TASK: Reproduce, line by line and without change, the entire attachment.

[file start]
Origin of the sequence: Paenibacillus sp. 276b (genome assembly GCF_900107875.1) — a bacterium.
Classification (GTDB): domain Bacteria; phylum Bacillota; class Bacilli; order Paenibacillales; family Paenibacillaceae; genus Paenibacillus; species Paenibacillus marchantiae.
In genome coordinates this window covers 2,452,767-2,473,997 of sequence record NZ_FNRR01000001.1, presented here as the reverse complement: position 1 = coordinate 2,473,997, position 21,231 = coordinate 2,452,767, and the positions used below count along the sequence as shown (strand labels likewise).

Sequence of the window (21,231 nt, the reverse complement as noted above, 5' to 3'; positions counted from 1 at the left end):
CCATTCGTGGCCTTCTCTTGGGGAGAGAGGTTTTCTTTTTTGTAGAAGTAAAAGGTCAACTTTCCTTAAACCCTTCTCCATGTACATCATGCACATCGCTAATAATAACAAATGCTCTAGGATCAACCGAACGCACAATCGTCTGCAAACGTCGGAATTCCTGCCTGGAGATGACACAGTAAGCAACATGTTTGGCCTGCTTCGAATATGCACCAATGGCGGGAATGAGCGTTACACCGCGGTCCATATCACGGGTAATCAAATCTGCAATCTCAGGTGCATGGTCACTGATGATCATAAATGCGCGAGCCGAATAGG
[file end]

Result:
Origin of the sequence: Paenibacillus sp. 276b (genome assembly GCF_900107875.1) — a bacterium.
Classification (GTDB): domain Bacteria; phylum Bacillota; class Bacilli; order Paenibacillales; family Paenibacillaceae; genus Paenibacillus; species Paenibacillus marchantiae.
In genome coordinates this window covers 2,452,767-2,473,997 of sequence record NZ_FNRR01000001.1, presented here as the reverse complement: position 1 = coordinate 2,473,997, position 21,231 = coordinate 2,452,767, and the positions used below count along the sequence as shown (strand labels likewise).

Sequence of the window (21,231 nt, the reverse complement as noted above, 5' to 3'; positions counted from 1 at the left end):
CCATTCGTGGCCTTCTCTTGGGGAGAGAGGTTTTCTTTTTTGTAGAAGTAAAAGGTCAACTTTCCTTAAACCCTTCTCCATGTACATCATGCACATCGCTAATAATAACAAATGCTCTAGGATCAACCGAACGCACAATCGTCTGCAAACGTCGGAATTCCTGCCTGGAGATGACACAGTAAGCAACATGTTTGGCCTGCTTCGAATATGCACCAATGGCGGGAATGAGCGTTACACCGCGGTCCATATCACGGGTAATCAAATCTGCAATCTCAGGTGCATGGTCACTGATGATCATAAATGCGCGAGCCGAATAGG